A frictionless user experience means that the user can immediately operate the application they’re testing without feeling lost or frustrated. The product must meet your customer’s requirements and expectations (set by promotion and communication with marketing or sales) and they need to perceive an immediate benefit and quickly achieve their goals.
Low feature adoption leads to users who don’t fully comprehend the potential of a piece of software.
Focus on a Great Onboarding
Onboarding new users means quickly meeting several targets including showing the capabilities of your solution, convincing users of the value of your product, and immediately guiding them through the interface and through the most salient processes to make sure that everything is properly set up to work perfectly.
A well-designed onboarding process must aim to meet and possibly even exceed your user’s expectations by guiding them to reach a quick win as fast as possible.
The way you onboard your users has an indelible impact on retention. Leading customers to see first results without any delay and frustration means creating a great first impression that will set the mood for the entire customer journey.
Users now also expect a personalized approach that also requires you to automate the onboarding process and segment users.
Showing a welcome screen and actual faces can be very helpful as well.
That’s why simply showing tooltips and explaining the user interface is not enough. You actually need to provide users with actual interactive guidance that can truly support them along the journey.
The overall onboarding experience needs to be meaningful and users have to feel a sense of accomplishment that will push engagement and activation.
During the onboarding phase you need to guide users by the hand through all the processes that quickly lead to instant results while highlighting the unique selling proposition of your product.
“If new subscribers aren’t taken by the hand and shown exactly what they need to do and when and how to do it, they’re unlikely to use your product or service.”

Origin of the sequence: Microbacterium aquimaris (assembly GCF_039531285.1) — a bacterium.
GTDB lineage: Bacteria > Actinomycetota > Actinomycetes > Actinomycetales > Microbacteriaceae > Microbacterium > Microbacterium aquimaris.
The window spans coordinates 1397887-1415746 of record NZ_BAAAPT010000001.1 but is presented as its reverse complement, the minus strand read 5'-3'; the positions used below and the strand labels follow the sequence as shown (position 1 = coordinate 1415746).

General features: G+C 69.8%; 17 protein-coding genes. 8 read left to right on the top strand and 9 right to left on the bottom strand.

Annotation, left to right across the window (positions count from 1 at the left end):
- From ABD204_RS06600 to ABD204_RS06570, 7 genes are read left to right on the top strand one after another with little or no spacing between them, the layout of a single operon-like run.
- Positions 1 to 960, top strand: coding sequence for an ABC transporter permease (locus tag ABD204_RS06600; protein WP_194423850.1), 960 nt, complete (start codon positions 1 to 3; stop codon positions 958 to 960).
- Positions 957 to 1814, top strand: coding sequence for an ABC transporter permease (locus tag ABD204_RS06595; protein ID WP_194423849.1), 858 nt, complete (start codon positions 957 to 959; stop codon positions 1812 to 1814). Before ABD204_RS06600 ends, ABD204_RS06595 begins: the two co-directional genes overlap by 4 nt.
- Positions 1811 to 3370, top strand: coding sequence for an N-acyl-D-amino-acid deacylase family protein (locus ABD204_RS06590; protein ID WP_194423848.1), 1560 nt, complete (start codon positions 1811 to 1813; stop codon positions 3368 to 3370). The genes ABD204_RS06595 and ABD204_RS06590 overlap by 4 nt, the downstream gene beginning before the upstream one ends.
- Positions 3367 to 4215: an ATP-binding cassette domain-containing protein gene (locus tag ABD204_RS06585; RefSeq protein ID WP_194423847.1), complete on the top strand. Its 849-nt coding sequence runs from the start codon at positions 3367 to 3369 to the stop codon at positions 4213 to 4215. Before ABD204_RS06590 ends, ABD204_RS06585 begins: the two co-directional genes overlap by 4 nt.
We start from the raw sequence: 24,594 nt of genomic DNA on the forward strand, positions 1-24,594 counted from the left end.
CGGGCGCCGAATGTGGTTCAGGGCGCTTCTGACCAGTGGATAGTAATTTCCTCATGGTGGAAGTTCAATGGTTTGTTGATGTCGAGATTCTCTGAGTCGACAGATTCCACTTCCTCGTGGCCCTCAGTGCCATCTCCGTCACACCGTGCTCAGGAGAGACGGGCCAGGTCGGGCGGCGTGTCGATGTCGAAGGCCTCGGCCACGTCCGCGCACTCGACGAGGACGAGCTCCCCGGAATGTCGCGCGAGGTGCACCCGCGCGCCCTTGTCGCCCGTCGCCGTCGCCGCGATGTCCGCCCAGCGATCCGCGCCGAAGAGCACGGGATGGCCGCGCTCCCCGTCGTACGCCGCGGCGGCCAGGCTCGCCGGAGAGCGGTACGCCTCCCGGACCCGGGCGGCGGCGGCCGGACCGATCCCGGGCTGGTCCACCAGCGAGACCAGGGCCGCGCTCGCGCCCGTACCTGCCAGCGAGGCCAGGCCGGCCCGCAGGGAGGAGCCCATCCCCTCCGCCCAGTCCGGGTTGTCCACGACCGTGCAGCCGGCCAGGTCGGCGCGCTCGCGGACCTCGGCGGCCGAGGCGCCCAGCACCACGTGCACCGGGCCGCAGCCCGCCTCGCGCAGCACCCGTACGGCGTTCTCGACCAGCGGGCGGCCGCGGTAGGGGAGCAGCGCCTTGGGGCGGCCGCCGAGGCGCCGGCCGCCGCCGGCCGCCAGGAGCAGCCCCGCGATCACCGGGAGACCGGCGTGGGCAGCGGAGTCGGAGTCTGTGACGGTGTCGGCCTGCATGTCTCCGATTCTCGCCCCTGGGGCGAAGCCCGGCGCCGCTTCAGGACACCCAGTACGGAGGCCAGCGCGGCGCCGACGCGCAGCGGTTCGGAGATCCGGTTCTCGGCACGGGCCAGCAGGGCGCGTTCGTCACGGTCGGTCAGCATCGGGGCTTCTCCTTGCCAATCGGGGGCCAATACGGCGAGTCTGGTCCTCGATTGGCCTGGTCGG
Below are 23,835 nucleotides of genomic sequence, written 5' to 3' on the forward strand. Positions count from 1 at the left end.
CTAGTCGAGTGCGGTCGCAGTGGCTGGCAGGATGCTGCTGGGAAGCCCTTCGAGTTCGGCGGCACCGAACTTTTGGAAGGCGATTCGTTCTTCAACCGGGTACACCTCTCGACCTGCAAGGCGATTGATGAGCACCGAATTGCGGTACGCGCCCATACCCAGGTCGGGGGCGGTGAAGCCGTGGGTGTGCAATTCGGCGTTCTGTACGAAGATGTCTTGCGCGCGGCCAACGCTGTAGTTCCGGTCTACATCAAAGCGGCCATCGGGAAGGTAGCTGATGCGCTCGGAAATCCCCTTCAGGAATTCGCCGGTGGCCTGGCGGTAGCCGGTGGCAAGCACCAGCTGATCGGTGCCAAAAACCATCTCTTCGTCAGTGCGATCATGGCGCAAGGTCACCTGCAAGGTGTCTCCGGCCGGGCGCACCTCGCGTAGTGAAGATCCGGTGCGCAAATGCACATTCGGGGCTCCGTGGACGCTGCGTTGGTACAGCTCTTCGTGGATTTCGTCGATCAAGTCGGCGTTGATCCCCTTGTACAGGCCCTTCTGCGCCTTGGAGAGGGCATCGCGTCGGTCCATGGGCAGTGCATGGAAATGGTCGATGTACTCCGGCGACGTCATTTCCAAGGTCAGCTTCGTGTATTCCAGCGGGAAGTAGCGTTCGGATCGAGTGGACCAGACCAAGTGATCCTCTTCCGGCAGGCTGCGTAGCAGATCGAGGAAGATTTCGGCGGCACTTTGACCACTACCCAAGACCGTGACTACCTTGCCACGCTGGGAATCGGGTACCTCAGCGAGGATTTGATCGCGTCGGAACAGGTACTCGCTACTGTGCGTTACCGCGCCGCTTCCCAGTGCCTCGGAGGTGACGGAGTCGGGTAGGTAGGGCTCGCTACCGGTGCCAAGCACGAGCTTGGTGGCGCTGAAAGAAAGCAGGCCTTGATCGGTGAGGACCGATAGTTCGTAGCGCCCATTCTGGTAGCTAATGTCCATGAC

Engagement and Activation to Fight Churn
After onboarding your users within your platform, it’s time to keep in touch with them to make sure that they return back to your service as soon as possible and continue their customer success journey.
Emails, surveys, and check-in calls are some of the options that can help boost activation.
If users experienced a pleasant onboarding characterized by a sensational UX, they’re more likely to keep engaging with your product.
If you put in place a strong customer success program, you can decide to go for a very high-touch approach and actually get in touch with the client to find out what their specific goals and needs are and to plan a roadmap to help them integrate your solution in their ecosystem and set specific targets.
It’s important to remember that forcing a weak use case in sales can only lead to churn. Even if it might be tempting to add some revenue to the bottom line, customers who actually can’t benefit from your product will eventually churn.
Creating an honest and transparent relationship with the customer involves prioritizing their experience and supporting them along the entire journey with information, data, and updates. Building a personal relationship is the easiest way to guarantee success and promote advocacy.
Surveys are precious instruments that SaaS companies need to use to know more about their customer and can also be used to find out how they prefer to communicate.
Different people prefer different forms of communication and you need to offer multiple solutions to your customers so that they can choose whether they prefer to be assisted on the phone, via email, or live chat.
Every contact with the customer is an opportunity to remind them of why they signed up for your product. You can send stats and reports, or articles and ebooks that support your customer’s strategy.
Even sending an invoice can become a unique occasion to include precious information or special announcements
Great UX leads to engagement, and constant communication leads to activation.
Highly active users are bound to become loyal customers and fans of your solution!
Keep in Touch With Your Customers During the Famous Critical Phase
The majority of customers churn within the first three months. Companies like Hubspot used to offer an intense customer success program to assist customers during the entire course of the first 90 days characterized by back-to-back check ins.